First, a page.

Continental and Leia to unveil 3D instrument cluster at CES Asia 2019

by Autocar Pro News Desk , 11 Jun 2019


Continental is currently developing an innovative cockpit solution, the Natural 3D Lightfield Instrument Cluster, in cooperation with Silicon Valley company Leia. They aim to bring the third dimension into upcoming automotive vehicles, with unprecedented quality.

Lightfield displays are the next generation of medium allowing not only the comfortable perception of 3D depth but also the rendering of highlights, sparkles and other complex light effects. The technology enables information to be safely presented to the driver in real-time, allowing the driver´s interaction with the vehicle to become more comfortable and intuitive. It also allows passengers in the front and back seats to share the 3D experience with the driver.

Dr Frank Rabe, head of business unit Instrumentation & Driver HMI at Continental said, “One of today’s greatest challenges in the automotive industry is to develop intelligent concepts for the human-machine interaction. To create solutions that enhance the driver experience and allow the driver to simply and effectively interact with the vehicle without becoming distracted from the road. The new Lightfield display does not just bring the third dimension of the highest quality into the vehicle - the innovative technology also creates a new dimension of comfort and safety. In addition, our solution provides every vehicle manufacturer the possibility to enhance the driver experience for their customers and to differentiate themselves from competitors thanks to customized scopes for design.” The new system is said to go into series production by 2022.

Glasses-free 3D effect: The Lightfield Display allows a comfortable perception of 3D depth as well the rendering of highlights and other light effects.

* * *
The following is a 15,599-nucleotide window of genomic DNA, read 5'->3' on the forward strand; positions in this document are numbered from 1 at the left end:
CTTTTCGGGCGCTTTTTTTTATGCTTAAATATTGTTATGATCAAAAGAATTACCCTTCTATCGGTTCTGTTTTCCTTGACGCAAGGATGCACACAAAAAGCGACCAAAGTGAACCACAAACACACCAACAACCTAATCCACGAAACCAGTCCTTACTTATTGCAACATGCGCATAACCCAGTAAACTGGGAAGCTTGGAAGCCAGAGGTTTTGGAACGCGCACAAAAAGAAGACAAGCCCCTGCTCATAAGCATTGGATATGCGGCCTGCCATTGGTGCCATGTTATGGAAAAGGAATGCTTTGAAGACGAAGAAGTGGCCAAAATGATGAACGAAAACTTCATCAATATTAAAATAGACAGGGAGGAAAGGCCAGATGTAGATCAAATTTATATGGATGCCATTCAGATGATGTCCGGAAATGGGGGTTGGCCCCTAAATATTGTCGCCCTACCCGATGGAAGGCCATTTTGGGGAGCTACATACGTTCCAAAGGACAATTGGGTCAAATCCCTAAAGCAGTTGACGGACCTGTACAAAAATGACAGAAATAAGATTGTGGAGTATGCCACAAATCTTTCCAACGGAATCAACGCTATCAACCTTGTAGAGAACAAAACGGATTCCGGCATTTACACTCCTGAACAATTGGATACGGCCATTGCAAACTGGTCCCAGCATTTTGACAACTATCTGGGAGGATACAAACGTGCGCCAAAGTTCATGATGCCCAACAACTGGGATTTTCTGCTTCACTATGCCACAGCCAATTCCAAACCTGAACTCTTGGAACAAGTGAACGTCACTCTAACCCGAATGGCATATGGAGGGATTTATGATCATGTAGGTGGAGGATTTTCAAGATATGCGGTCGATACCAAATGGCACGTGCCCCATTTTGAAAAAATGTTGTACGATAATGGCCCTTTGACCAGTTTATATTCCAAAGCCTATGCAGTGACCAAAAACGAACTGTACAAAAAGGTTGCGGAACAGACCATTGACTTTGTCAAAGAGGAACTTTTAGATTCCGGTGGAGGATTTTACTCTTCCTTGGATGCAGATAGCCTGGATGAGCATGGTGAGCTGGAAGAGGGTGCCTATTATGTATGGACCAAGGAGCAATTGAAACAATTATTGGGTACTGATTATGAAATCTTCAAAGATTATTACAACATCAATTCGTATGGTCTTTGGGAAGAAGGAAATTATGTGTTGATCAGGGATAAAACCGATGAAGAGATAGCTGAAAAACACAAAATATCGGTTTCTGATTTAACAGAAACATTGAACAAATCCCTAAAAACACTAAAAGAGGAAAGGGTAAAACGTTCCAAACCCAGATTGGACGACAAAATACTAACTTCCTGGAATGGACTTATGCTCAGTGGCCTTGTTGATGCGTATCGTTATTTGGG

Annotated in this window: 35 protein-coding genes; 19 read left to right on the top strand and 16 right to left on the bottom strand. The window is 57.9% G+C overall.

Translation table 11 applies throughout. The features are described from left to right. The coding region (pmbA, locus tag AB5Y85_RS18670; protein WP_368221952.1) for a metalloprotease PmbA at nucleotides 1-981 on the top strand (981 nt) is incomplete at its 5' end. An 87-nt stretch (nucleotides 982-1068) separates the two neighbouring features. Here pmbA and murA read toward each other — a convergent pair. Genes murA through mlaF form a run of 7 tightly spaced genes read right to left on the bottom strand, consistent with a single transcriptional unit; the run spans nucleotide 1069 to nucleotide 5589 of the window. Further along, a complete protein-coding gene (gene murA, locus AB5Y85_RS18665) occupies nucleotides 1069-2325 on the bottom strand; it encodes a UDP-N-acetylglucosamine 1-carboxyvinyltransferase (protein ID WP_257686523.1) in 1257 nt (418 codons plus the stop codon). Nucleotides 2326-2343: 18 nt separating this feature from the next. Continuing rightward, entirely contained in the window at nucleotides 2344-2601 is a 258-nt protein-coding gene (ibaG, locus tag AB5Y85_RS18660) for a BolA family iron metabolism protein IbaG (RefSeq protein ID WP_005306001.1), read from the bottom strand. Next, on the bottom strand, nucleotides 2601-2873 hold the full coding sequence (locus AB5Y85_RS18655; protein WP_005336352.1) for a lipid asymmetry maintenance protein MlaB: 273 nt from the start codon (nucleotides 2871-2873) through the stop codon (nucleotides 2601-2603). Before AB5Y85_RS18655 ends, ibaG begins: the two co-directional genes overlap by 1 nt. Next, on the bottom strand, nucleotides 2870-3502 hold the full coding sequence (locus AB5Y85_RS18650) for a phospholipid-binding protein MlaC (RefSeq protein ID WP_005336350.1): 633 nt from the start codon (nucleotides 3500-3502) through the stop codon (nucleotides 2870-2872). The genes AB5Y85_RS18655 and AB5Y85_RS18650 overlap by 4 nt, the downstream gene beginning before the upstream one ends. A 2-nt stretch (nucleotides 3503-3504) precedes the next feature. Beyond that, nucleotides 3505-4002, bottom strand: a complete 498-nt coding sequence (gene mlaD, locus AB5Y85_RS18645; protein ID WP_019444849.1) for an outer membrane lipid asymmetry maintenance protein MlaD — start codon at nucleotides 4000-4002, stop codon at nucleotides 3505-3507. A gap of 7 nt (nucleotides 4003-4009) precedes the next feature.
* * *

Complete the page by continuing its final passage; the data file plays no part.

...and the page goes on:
David Fattal, Leia co-founder and CEO said, “The car is clearly the next frontier for mobile. To us it’s a bigger, more immersive version of a smartphone with full 3D awareness of its environment. It’s a logical place to deploy our growing Lightfield ecosystem of immersive gaming, video streaming, social sharing, or even e-commerce.”

The system will also offer the opportunity to leverage internal or external camera systems for video calling or augmented reality functions, a feature that the partnership intends to exploit. Leia´s Lightfield technology used for Continental’s natural 3D display does not need a head-tracker camera. Passengers in the front and back seats can also clearly see the same 3D image from their seated positions. The 3D-image produced by the Lightfield display is made up of a total of eight perspectives of the same object that subtly vary according to the point-of-view.

Kai Hohmann, product manager, display solutions at Continental said, “The newly developed light conductor with nanostructures is essential for the quality. We are not refracting the light, we are bending and guiding it precisely to attain the optimal 3D-effect needed. Only via this technology it is possible to meet the ever-increasing requirements for comfort and safety within the interior of the vehicle.”